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Infants bed-sharing with mothers
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  1. M Wailoo1,
  2. H Ball2,
  3. P Fleming3,
  4. M W Platt4
  1. 1Consultant Paediatrician and Senior Lecturer in Child Health, Department of Child Health, University of Leicester, Clinical Sciences Building, Leicester Royal Infirmary, Leicester LE2 7LX, UK
  2. 2Senior Lecturer in Anthropology, Parent-Infant Sleep Lab, Department of Anthropology, University of Durham, 43 Old Elvet, Durham DH1 3HN, UK
  3. 3Professor of Infant Health and Developmental Physiology, Institute of Child Health, Bristol Royal Hospital for Children, Bristol BS2 8AE, UK
  4. 4Consultant Paediatrician & Senior Lecturer in Child Health, Royal Victoria Infirmary, Newcastle upon Tyne NE1 4LP, UK
  1. Correspondence to:
    Dr M Wailoo
    Consultant Paediatrician and Senior Lecturer in Child Health, Department of Child Health, University of Leicester, Clinical Sciences Building, Leicester Royal Infirmary, Leicester LE2 7LX, UK; mw33le.ac.uk

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Helpful, harmful, or don’t we know? (see pages1106 and 1111)

The publication in the Lancet of the European Concerted Action on sudden infant death syndrome (SIDS) (ECAS study)1 resulted in front page headlines such as “Don’t sleep with your baby” (Daily Telegraph: D Derbyshire, Science Correspondent, 16 January 2004). Yet the ECAS study said nothing new about bed-sharing and cot death: both the CESDI study (Confidential Enquiry into Stillbirth and Death in Infancy),2 data from New Zealand,3 and work from Ireland4 have superficially come to similar conclusions. Is the quality of evidence such that paediatricians, midwives, and health visitors should reasonably dissuade mothers from bed-sharing or co-sleeping, or is there more to it than that?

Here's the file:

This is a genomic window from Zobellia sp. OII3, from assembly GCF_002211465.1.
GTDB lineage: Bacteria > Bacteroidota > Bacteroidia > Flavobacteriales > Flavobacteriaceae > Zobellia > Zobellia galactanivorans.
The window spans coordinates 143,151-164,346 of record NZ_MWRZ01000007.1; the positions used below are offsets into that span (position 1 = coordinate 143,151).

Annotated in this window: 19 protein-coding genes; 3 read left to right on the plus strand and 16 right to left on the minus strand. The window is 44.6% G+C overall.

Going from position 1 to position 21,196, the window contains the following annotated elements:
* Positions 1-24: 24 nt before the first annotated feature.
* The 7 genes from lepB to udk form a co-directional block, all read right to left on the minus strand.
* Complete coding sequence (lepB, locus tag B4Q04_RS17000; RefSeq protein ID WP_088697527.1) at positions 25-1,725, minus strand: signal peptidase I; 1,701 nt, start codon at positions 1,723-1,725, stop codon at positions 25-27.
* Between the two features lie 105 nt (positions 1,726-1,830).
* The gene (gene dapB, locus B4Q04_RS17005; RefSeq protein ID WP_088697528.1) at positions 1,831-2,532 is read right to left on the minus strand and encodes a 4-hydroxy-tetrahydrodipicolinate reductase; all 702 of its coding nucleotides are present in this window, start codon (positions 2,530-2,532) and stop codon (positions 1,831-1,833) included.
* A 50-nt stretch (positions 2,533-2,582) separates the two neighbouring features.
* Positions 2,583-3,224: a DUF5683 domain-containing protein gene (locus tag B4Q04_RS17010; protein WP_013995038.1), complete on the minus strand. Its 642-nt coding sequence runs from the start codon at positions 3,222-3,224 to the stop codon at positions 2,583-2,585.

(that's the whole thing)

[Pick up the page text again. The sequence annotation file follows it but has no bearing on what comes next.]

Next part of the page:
First, we must question the validity of extrapolating health messages from case controlled data sets. Bradford-Hill suggested robust criteria (temporal relationship, specificity, biological plausibility, coherence; others would add dose response) for inferring causality from associative data when prospective randomised trials are impossible.5 It took some time before these criteria were satisfied to such an extent that the successful “back to sleep” campaign could be accepted as public policy. That success should not seduce us into accepting a lower standard of evidence of causality for some “new” hypothetical risk factor. Arguably, now that we have good reason to promote supine sleeping, an appropriate thermal environment, and the avoidance of cigarette smoke, the benefit of any further message on reducing the risk of SIDS is likely to be marginal at best.

Second, there is a general lack of understanding about the heterogeneity of bed-sharing in particular, and infant sleep environments in general, in the data collection and analyses of case control studies. These …

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